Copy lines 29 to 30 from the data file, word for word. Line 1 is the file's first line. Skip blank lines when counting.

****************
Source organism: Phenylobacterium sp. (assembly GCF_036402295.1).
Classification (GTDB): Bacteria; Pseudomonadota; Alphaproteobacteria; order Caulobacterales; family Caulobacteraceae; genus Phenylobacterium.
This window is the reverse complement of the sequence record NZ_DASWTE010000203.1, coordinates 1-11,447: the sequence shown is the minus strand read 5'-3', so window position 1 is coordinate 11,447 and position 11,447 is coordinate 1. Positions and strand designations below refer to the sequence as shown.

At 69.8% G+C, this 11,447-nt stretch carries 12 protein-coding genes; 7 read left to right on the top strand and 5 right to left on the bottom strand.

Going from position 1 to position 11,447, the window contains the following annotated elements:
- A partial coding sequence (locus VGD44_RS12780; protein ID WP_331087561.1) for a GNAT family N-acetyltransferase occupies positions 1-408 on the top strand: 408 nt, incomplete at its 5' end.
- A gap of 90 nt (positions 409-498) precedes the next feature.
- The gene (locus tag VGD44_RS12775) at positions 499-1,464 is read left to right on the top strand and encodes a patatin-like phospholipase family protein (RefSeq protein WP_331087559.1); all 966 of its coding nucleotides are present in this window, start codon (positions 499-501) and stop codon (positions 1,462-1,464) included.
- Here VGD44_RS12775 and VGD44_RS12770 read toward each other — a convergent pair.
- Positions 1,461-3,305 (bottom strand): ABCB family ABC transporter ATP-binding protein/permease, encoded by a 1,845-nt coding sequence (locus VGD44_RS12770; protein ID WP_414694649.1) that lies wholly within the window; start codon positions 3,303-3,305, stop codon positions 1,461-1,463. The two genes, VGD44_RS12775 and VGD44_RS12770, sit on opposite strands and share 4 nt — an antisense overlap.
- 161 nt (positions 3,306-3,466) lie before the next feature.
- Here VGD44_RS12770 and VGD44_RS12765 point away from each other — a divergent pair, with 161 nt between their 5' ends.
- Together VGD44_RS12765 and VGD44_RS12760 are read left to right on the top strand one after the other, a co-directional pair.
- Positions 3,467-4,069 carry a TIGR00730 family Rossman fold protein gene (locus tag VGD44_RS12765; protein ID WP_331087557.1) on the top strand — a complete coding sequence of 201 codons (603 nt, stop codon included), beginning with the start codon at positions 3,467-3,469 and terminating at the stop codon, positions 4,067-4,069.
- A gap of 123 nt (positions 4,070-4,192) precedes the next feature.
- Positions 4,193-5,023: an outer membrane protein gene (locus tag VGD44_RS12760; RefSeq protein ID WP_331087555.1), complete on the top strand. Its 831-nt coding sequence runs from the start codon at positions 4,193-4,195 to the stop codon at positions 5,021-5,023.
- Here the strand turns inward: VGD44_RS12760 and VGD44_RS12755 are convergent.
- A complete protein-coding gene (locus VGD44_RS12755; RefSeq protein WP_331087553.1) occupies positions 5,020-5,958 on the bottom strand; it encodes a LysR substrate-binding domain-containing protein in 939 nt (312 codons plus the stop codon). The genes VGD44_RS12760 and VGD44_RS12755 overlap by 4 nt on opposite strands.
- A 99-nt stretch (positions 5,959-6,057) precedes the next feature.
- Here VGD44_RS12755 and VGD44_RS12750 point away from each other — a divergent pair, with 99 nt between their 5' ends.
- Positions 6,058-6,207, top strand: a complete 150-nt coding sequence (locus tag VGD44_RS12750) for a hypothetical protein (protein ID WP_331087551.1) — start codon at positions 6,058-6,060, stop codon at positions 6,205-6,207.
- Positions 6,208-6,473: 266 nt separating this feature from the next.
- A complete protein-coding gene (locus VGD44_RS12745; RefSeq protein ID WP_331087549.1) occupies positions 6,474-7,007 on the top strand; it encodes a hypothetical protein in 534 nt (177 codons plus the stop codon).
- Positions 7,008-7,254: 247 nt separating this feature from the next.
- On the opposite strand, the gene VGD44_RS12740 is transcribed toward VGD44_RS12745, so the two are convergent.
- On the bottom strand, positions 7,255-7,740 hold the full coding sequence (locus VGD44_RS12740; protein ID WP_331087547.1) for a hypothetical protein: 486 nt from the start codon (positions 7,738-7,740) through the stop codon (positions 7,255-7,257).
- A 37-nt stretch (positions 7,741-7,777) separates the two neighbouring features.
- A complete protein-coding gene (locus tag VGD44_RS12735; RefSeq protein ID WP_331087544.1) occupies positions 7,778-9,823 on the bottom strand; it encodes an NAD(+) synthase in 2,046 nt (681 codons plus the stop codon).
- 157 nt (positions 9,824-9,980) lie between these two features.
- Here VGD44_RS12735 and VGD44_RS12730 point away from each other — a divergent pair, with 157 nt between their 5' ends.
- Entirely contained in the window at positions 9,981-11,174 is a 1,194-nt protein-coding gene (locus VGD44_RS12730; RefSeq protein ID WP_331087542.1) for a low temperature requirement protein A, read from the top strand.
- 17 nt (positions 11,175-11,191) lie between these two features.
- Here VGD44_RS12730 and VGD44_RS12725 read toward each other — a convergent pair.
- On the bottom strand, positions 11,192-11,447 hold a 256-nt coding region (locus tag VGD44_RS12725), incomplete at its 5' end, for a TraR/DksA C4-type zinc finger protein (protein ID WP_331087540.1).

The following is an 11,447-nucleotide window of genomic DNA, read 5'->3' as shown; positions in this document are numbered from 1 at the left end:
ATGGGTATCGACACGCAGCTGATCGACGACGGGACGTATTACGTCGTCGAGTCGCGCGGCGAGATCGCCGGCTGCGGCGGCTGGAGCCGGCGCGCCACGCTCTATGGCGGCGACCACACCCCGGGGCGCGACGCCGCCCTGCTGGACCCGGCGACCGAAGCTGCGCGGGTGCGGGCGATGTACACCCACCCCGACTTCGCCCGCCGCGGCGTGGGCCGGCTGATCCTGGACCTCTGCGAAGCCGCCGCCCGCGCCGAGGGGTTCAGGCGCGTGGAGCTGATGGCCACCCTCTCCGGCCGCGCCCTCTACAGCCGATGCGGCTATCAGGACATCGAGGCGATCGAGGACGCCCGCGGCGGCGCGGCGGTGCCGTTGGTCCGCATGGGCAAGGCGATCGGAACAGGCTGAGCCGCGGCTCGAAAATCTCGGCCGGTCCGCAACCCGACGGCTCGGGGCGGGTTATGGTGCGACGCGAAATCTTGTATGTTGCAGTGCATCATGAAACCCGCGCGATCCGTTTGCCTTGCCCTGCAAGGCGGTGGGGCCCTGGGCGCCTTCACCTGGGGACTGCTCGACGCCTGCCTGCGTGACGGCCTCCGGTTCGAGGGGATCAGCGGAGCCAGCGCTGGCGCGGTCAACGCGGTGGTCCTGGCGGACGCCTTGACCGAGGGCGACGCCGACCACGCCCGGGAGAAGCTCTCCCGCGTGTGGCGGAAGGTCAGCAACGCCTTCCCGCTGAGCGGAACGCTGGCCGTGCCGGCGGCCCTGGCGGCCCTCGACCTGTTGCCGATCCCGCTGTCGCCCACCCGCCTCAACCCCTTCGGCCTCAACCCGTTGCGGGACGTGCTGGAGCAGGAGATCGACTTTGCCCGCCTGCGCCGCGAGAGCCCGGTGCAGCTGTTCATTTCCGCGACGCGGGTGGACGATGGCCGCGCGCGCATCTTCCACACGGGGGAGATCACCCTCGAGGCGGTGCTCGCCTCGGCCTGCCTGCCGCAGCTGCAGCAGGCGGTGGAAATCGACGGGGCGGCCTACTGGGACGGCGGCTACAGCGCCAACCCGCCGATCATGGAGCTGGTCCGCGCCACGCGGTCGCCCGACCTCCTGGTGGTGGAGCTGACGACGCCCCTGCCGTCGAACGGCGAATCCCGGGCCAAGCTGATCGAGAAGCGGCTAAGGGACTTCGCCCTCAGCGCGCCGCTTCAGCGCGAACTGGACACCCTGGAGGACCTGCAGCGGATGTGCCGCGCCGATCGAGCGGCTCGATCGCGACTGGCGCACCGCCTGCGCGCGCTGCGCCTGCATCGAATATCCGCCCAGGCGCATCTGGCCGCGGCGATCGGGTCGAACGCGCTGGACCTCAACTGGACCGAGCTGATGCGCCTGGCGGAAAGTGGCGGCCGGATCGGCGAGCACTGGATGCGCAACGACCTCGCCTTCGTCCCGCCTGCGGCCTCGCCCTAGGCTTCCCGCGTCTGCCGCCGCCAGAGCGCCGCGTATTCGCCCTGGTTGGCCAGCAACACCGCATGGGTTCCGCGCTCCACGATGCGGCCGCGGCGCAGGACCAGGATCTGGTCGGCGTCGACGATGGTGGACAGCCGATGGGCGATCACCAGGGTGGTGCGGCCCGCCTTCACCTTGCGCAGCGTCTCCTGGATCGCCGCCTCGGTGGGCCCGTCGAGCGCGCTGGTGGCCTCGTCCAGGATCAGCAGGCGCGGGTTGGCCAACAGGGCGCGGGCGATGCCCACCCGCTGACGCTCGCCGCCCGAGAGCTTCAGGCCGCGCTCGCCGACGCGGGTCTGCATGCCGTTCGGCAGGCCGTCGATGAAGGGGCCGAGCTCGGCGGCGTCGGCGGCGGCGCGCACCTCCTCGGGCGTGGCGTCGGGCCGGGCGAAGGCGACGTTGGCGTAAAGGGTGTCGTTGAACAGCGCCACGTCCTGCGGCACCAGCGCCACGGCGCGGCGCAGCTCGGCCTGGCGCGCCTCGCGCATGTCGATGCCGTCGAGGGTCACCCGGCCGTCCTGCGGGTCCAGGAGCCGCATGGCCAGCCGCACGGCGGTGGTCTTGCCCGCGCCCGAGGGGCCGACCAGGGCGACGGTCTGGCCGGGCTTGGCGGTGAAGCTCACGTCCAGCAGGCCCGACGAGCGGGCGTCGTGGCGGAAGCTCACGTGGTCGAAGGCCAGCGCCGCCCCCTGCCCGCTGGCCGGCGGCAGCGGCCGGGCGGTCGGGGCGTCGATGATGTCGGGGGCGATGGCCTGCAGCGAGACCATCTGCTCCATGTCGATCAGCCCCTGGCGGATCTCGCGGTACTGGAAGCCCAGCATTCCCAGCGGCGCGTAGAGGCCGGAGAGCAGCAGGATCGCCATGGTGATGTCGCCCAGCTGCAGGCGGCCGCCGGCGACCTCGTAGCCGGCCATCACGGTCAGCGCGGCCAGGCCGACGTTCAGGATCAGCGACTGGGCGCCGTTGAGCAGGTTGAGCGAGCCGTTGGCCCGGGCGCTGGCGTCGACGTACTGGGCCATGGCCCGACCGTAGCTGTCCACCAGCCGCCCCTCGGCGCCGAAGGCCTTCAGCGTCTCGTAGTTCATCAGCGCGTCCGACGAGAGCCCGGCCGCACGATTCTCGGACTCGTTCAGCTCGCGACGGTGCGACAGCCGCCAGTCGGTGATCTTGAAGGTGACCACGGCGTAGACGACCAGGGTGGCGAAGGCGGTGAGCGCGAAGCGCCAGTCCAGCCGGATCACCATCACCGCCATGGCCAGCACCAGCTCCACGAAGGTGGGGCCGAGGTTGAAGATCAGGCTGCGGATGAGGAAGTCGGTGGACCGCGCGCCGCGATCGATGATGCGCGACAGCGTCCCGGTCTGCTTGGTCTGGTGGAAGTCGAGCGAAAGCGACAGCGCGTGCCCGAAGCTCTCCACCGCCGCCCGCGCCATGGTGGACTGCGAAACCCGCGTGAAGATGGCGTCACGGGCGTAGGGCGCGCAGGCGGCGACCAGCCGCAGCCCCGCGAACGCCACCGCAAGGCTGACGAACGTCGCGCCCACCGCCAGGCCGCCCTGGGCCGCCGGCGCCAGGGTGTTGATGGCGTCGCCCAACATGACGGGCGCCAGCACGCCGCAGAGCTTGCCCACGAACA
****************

- 157 nt (positions 9,824-9,980) lie between these two features.
- Here VGD44_RS12735 and VGD44_RS12730 point away from each other — a divergent pair, with 157 nt between their 5' ends.